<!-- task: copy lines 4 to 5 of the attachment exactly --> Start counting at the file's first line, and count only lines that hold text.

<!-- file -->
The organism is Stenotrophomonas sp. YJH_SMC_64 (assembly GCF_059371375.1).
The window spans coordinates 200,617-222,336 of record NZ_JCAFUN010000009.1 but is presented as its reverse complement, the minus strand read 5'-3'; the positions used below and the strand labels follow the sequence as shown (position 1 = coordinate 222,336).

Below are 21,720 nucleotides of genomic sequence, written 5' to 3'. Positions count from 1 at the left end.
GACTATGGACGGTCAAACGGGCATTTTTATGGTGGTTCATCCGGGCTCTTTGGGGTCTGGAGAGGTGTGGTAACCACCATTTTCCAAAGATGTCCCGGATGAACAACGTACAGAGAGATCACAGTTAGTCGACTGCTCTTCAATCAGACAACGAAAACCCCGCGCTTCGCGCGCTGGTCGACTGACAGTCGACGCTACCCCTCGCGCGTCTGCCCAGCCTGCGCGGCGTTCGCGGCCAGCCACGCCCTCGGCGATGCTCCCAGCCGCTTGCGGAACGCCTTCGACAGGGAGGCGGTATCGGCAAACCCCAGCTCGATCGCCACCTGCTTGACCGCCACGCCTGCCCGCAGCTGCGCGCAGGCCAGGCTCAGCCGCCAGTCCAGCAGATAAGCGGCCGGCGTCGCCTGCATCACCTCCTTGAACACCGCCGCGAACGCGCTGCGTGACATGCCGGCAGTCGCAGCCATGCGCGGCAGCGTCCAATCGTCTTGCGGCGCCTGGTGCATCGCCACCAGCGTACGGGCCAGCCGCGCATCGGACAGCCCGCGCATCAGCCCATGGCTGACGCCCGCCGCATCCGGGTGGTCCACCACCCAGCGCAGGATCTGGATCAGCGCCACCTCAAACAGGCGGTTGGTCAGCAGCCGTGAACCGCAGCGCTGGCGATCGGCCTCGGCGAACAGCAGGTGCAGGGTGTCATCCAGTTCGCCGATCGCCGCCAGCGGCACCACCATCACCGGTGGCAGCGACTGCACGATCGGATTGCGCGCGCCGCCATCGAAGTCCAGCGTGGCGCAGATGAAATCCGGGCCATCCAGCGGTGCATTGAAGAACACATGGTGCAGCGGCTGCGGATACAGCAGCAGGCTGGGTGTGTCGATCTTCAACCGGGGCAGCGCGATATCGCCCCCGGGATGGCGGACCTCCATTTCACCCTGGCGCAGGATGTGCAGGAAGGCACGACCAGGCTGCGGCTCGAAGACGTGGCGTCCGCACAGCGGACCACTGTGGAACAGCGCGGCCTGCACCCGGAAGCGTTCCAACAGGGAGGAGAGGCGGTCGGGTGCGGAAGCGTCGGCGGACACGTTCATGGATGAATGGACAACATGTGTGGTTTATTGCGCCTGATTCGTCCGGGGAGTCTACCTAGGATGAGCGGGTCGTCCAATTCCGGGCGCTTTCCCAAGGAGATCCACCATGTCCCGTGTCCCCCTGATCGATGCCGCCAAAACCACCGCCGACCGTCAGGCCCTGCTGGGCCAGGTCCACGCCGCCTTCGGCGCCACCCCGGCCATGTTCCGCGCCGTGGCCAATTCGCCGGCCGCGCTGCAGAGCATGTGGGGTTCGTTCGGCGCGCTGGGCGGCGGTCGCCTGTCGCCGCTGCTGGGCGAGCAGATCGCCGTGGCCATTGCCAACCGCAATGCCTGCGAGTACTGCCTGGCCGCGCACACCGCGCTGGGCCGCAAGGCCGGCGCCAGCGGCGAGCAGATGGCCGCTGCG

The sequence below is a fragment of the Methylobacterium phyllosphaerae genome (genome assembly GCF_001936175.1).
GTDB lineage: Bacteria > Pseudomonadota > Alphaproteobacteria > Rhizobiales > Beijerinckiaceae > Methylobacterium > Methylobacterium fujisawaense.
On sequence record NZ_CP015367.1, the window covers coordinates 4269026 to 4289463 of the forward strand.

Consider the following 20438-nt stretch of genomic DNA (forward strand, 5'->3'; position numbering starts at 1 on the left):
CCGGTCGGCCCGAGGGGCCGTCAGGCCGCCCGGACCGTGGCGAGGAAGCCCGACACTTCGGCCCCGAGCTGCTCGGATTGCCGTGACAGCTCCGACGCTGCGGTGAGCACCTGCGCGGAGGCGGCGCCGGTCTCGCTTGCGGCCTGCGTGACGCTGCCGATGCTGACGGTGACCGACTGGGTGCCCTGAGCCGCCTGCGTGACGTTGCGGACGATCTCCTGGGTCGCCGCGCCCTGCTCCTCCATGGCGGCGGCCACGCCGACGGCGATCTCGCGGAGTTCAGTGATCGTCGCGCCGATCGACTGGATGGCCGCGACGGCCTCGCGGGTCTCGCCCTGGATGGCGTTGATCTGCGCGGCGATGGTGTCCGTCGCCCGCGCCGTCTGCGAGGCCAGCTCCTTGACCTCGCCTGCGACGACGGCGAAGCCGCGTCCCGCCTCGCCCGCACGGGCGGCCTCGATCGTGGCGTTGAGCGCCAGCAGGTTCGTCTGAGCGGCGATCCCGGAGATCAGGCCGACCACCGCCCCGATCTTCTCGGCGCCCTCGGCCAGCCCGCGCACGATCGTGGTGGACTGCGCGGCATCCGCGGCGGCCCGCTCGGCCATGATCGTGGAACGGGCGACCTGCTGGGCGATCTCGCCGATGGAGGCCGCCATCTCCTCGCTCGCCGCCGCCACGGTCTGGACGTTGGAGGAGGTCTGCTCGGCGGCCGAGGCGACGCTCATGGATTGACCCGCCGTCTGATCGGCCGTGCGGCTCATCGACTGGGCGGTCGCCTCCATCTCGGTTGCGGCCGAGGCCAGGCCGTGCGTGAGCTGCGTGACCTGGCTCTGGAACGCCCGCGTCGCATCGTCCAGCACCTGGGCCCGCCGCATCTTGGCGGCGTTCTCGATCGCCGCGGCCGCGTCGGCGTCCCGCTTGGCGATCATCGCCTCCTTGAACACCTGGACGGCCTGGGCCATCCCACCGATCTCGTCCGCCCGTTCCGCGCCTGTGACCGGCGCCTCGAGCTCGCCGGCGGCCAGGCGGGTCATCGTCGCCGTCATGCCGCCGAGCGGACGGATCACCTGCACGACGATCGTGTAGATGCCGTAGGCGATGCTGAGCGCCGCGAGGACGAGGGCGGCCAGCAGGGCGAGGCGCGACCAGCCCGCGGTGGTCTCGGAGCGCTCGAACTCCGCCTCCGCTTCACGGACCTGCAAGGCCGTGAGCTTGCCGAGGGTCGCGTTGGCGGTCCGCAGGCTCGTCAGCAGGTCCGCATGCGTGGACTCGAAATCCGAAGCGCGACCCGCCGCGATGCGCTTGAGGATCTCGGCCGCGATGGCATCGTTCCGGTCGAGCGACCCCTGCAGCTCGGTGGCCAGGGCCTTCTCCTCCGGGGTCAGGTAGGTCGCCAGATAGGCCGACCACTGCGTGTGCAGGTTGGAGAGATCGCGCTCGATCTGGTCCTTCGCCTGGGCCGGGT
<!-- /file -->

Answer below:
GACTATGGACGGTCAAACGGGCATTTTTATGGTGGTTCATCCGGGCTCTTTGGGGTCTGGAGAGGTGTGGTAACCACCATTTTCCAAAGATGTCCCGGATGAACAACGTACAGAGAGATCACAGTTAGTCGACTGCTCTTCAATCAGACAACGAAAACCCCGCGCTTCGCGCGCTGGTCGACTGACAGTCGACGCTACCCCTCGCGCGTCTGCCCAGCCTGCGCGGCGTTCGCGGCCAGCCACGCCCTCGGCGATGCTCCCAGCCGCTTGCGGAACGCCTTCGACAGGGAGGCGGTATCGGCAAACCCCAGCTCGATCGCCACCTGCTTGACCGCCACGCCTGCCCGCAGCTGCGCGCAGGCCAGGCTCAGCCGCCAGTCCAGCAGATAAGCGGCCGGCGTCGCCTGCATCACCTCCTTGAACACCGCCGCGAACGCGCTGCGTGACATGCCGGCAGTCGCAGCCATGCGCGGCAGCGTCCAATCGTCTTGCGGCGCCTGGTGCATCGCCACCAGCGTACGGGCCAGCCGCGCATCGGACAGCCCGCGCATCAGCCCATGGCTGACGCCCGCCGCATCCGGGTGGTCCACCACCCAGCGCAGGATCTGGATCAGCGCCACCTCAAACAGGCGGTTGGTCAGCAGCCGTGAACCGCAGCGCTGGCGATCGGCCTCGGCGAACAGCAGGTGCAGGGTGTCATCCAGTTCGCCGATCGCCGCCAGCGGCACCACCATCACCGGTGGCAGCGACTGCACGATCGGATTGCGCGCGCCGCCATCGAAGTCCAGCGTGGCGCAGATGAAATCCGGGCCATCCAGCGGTGCATTGAAGAACACATGGTGCAGCGGCTGCGGATACAGCAGCAGGCTGGGTGTGTCGATCTTCAACCGGGGCAGCGCGATATCGCCCCCGGGATGGCGGACCTCCATTTCACCCTGGCGCAGGATGTGCAGGAAGGCACGACCAGGCTGCGGCTCGAAGACGTGGCGTCCGCACAGCGGACCACTGTGGAACAGCGCGGCCTGCACCCGGAAGCGTTCCAACAGGGAGGAGAGGCGGTCGGGTGCGGAAGCGTCGGCGGACACGTTCATGGATGAATGGACAACATGTGTGGTTTATTGCGCCTGATTCGTCCGGGGAGTCTACCTAGGATGAGCGGGTCGTCCAATTCCGGGCGCTTTCCCAAGGAGATCCACCATGTCCCGTGTCCCCCTGATCGATGCCGCCAAAACCACCGCCGACCGTCAGGCCCTGCTGGGCCAGGTCCACGCCGCCTTCGGCGCCACCCCGGCCATGTTCCGCGCCGTGGCCAATTCGCCGGCCGCGCTGCAGAGCATGTGGGGTTCGTTCGGCGCGCTGGGCGGCGGTCGCCTGTCGCCGCTGCTGGGCGAGCAGATCGCCGTGGCCATTGCCAACCGCAATGCCTGCGAGTACTGCCTGGCCGCGCACACCGCGCTGGGCCGCAAGGCCGGCGCCAGCGGCGAGCAGATGGCCGCTGCG

The sequence below is a fragment of the Methylobacterium phyllosphaerae genome (genome assembly GCF_001936175.1).